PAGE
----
If we’re talking originally, I submitted my work to agents and publishers back when I was in high school.  Looking back, I think the main impetus was that I had no idea how publishing worked, so I figured there was no harm, no foul in submitting.

  1. Do you outline your books or just start writing?

A little of both.  I’ll often have a scene just come to me while I’m driving to work or doing something else.  For example, the ballroom scene from An Unproven Concept just popped into my head.  I was fortunate enough to find a great concept artist, Justin Adams, who was able to convert words to picture (see below).

FB, Promo, and the Etiquette Dance

This blog was inspired by a recent column on FB and author posts. I’ll be honest–I thought the author was a little too self-reverential at times, but the basic underpinnings were sound. In this blog post I’ll amplify some of his points:

Word count and editing:

I don’t think this is a hard full stop on either. I think the problem most folks have is that they do it all…the…time. To me, I liken it to telling your friends you’re on a trip. Telling someone every mile marker you pass between Los Angeles and Cleveland? Almost guaranteed to have someone arranging for the Hell’s Angels to meet you just north of Vegas. (“Just the phone and his fingers.” “Got it, got it. You just make sure that PayPal clears before then or we’ll be discussing a ransom payment.”)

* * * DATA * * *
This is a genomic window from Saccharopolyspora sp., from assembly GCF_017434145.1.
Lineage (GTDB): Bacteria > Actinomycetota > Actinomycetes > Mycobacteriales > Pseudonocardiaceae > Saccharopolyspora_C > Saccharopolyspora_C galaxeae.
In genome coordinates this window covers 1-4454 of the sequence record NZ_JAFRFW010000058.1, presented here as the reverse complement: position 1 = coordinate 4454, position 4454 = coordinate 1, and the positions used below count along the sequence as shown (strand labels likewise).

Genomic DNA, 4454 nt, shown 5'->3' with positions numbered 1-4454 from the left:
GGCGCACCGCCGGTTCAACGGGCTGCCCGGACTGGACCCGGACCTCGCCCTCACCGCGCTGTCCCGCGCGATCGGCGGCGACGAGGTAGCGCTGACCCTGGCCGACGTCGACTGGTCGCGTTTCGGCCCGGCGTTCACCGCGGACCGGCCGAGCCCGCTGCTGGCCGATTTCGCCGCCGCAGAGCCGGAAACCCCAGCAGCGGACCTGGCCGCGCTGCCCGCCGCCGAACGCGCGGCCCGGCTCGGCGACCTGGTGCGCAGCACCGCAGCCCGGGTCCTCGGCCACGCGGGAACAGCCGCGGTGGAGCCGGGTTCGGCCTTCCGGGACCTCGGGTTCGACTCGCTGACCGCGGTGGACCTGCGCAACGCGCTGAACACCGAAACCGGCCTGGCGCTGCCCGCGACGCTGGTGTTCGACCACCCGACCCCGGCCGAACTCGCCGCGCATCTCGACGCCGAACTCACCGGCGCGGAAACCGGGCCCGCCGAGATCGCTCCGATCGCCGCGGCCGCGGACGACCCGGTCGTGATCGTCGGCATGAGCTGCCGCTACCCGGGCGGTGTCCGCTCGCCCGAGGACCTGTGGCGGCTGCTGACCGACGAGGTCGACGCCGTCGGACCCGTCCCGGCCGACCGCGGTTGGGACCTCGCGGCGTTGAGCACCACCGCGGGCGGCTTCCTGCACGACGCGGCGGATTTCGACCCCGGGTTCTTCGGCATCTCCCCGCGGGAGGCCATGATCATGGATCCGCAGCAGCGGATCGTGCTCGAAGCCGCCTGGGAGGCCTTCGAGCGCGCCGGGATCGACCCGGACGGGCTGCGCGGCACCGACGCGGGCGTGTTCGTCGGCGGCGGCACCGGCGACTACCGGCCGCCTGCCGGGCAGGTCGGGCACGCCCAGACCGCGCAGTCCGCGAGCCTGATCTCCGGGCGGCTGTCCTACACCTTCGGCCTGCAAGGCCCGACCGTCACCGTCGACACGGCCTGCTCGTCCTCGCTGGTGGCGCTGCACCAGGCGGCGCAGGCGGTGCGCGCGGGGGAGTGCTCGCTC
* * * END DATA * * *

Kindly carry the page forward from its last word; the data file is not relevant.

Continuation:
On the other hand: “Hey, I just passed (beautiful landmark). Here’s why it was awesome…”? Much better, and it helps to build excitement about the trip.

Similarly, the blog author is right about some things are just baked into the writing cake. If you’re writing a book, guess what? You’re going to have to edit the damn thing. Not saying you can’t be pissed about it, but that’s what your _friend_ are for. Your fans? Well they’re probably wondering what’s taking you so damn long. By and large, I’d only mention editing to give a shout out to your editors (like the always helpful Mallie Rust for me) or relate a funny anecdote about a gaff you made. Like, you know, raising a minor character back from the dead after tragically electrocuting her previously.

*pause* Why would you think I was speaking from experience? I am nothing but peace and light to my characters. Now let’s move along before I catch fire.

Vaguebooking

You know how vaguebooking is annoying when your first cousin does it while talking about your favorite aunt/uncle’s health? Yeaaaahhh, unlike crazy Cousin Esther who you know is a drama queen, your readers come to expect you to clearly communicate information. In general, one should write their posts in a manner that someone who has never met you can understand 80% of what you’re talking about. (I would type 90%, but I have visions of at least two of my friends having a “orcas in the seal breeding grounds” field day with that.)

–Hating on other authors / genres

This pretty much falls under my “don’t be a jerk on the internet”-rule. You should not want to be a jerk just because that’s bad form. But, even if innate humanity doesn’t motivate you, reptilian survival sense should at least make you rethink a post that proceeds to rip on a fellow author or their work. No matter how successful you are today, that doesn’t guarantee success tomorrow. When you’re down and out, why let your spite cut you off from a potential avenue that may be the difference between paying your bills another month or not?  To having that person who could, with a mere whisper of your name, improve your sales 300% remember you went ad hominem extremo in a FB group?  You think authors who may have ridiculed J.K. Rowling once or twice are now silently wishing they were still on her good side?  Best way to avoid that sinking feeling?  Don’t go there in the first place.